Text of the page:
As I’ve made clear in the past, I’m a big fan of Netflix’s Daredevil, despite having never seen the Ben Affleck film and reading literally none of the comics. I knew three things about Daredevil going into the series, gained through cultural osmosis: He’s Catholic, he’s a lawyer, and he’s blind. That was it. Oh, and his Lex Luthor was some guy called the Kingpin, who was like a big bald mob boss or something. And because of that, I went into the series with virtually no expectations, and was duly impressed.
As is the case when I get really interested in something, I got curious about the history of Daredevil and how well his comic book counterpart stacked up against his show. Wikipedia to the rescue! I learned that the incarnation of Daredevil most of us recognize is taken from an 80’s run by the legendary Frank Miller, widely considered one of the best stretches of any comic ever. And here’s where it gets interesting.
Miller took Daredevil and made him what is commonly called “gritty” – or, to be more precise, he took a character that had been turned “gritty” relatively recently and actually started writing good stories for him. His stories were so insanely good (at least in comparison to the previous dreck) that Daredevil comics went from the brink of total cancellation to getting released more often (monthly instead of bi-monthly) within three issues! Wow.
Miller rebooted Daredevil’s origin story as well. His was the best sort of reboot: Keeping the essential parts of the original and improving on the faults. Very nice, but what was the original anyway?
I looked it up – turns out you can find it online. He’s another Stan Lee creation, apparently. I read the first issue with interest. And when I was done, I realized something:
It was terrible.
Not merely “bad”. Not a quaint “dated”. But really, really awful. Like, almost no redeeming qualities awful. Had I read this when It came out, I would have made it a point to avoid all other issues of Daredevil from then on.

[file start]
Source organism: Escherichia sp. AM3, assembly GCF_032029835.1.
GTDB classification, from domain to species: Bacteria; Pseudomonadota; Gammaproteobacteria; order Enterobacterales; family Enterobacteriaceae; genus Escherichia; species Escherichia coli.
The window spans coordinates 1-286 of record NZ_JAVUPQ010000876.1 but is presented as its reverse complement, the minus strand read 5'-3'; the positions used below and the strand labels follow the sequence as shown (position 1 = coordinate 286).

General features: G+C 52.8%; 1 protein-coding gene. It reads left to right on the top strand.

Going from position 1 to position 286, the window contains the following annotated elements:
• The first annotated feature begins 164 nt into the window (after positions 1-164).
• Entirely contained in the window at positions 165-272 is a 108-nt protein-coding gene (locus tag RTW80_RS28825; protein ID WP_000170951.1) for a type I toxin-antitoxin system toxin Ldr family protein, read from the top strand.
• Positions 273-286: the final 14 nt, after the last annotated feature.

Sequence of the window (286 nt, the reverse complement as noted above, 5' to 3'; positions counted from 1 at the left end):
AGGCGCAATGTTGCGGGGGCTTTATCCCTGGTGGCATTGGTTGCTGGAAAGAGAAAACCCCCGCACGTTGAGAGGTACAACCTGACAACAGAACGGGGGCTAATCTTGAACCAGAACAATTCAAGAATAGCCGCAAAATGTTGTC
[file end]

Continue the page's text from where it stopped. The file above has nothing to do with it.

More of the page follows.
First off, let’s start with the origin story: Hmmmm, great student, picked on a lot , gets in an accident that gives him superpowers, father killed, becomes a vigilante to avenge his father’s death…sound like another Stan Lee creation?
Yes, friends, the original Daredevil was a blatant Marvel cash grab. Rather than creating a new, interesting hero they just took all of the essential characteristics of Spider-Man and added a new coat of paint. They didn’t even think the costume through well…and don’t use the time period as an excuse for it, because Spider-Man’s original costume is brilliant. Here’s Daredevil’s first costume, from the cover:
Who puts yellow in a costume that’s supposed to look like a devil? With the exception of the tiny little bumps cutely sticking out from the tip of his head he doesn’t come off as even slightly devilish (the prominently placed “D” surprisingly hurts his case in this situation). He looks like a dork.
(Here I’ll pause to make a positive comment. Treasure it, because it’s the only one I’ll make: the artwork is pretty good. That’s not the issue. It’s the writing that sucks.)
And Matt Murdock’s reaction to going blind is ridiculously blase. Take a look:
For some reason no matter how I edit it the shot comes up blurry, so let me share some quotes:
“It could be worse! Even if I do lose my sight…at least I’m alive!
“I’ll still keep up my studies using books written in braille! I’ll get my diploma yet! You’ll see!”
I get it. Matt is self-confident. Matt loves his dad. But could he at least frown at one point? HE WENT BLIND. This isn’t a broken leg.
Now here’s my question to all of you readers: If you went blind in a freak accident that gave you weird radioactive superpowers, wouldn’t you be…I don’t know…upset? In some way? Feeling pain? Perhaps frightened? Our general impression of Murdock is not “the Man Without Fear”. It’s “the Man Who is Creepily Chipper About All Things”.
This is the big problem with Matt’s blindness: It’s a gimmick. It’s not a weakness. It doesn’t affect Matt’s life in any way, except insofar as he decides to fake physical disadvantages in order to hide his powers…which, come to think of it, is actually another advantage of being blind.